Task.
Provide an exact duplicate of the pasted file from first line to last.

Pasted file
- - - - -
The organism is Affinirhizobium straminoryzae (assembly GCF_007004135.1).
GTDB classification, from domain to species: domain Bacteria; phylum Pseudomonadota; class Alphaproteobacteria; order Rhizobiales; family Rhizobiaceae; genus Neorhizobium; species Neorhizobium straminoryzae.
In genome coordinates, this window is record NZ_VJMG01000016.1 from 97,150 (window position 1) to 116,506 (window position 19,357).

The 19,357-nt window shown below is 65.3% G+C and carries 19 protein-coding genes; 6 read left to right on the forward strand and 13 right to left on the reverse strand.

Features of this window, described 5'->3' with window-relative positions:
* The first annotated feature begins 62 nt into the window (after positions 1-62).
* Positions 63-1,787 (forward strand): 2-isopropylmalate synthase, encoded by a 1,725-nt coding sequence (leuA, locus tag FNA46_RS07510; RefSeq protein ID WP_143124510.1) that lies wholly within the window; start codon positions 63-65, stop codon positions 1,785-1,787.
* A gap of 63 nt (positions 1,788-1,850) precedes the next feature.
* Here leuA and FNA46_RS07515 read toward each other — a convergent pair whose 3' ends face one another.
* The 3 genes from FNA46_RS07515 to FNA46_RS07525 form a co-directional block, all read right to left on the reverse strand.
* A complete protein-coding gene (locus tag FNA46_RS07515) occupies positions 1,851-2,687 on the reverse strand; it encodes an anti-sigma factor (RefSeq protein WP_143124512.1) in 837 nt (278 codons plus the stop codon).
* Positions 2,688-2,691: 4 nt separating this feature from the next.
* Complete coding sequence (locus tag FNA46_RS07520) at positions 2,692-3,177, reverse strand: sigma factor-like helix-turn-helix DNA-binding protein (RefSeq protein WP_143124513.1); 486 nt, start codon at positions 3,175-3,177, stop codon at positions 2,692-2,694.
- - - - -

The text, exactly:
The organism is Affinirhizobium straminoryzae (assembly GCF_007004135.1).
GTDB classification, from domain to species: domain Bacteria; phylum Pseudomonadota; class Alphaproteobacteria; order Rhizobiales; family Rhizobiaceae; genus Neorhizobium; species Neorhizobium straminoryzae.
In genome coordinates, this window is record NZ_VJMG01000016.1 from 97,150 (window position 1) to 116,506 (window position 19,357).

The 19,357-nt window shown below is 65.3% G+C and carries 19 protein-coding genes; 6 read left to right on the forward strand and 13 right to left on the reverse strand.

Features of this window, described 5'->3' with window-relative positions:
* The first annotated feature begins 62 nt into the window (after positions 1-62).
* Positions 63-1,787 (forward strand): 2-isopropylmalate synthase, encoded by a 1,725-nt coding sequence (leuA, locus tag FNA46_RS07510; RefSeq protein ID WP_143124510.1) that lies wholly within the window; start codon positions 63-65, stop codon positions 1,785-1,787.
* A gap of 63 nt (positions 1,788-1,850) precedes the next feature.
* Here leuA and FNA46_RS07515 read toward each other — a convergent pair whose 3' ends face one another.
* The 3 genes from FNA46_RS07515 to FNA46_RS07525 form a co-directional block, all read right to left on the reverse strand.
* A complete protein-coding gene (locus tag FNA46_RS07515) occupies positions 1,851-2,687 on the reverse strand; it encodes an anti-sigma factor (RefSeq protein WP_143124512.1) in 837 nt (278 codons plus the stop codon).
* Positions 2,688-2,691: 4 nt separating this feature from the next.
* Complete coding sequence (locus tag FNA46_RS07520) at positions 2,692-3,177, reverse strand: sigma factor-like helix-turn-helix DNA-binding protein (RefSeq protein WP_143124513.1); 486 nt, start codon at positions 3,175-3,177, stop codon at positions 2,692-2,694.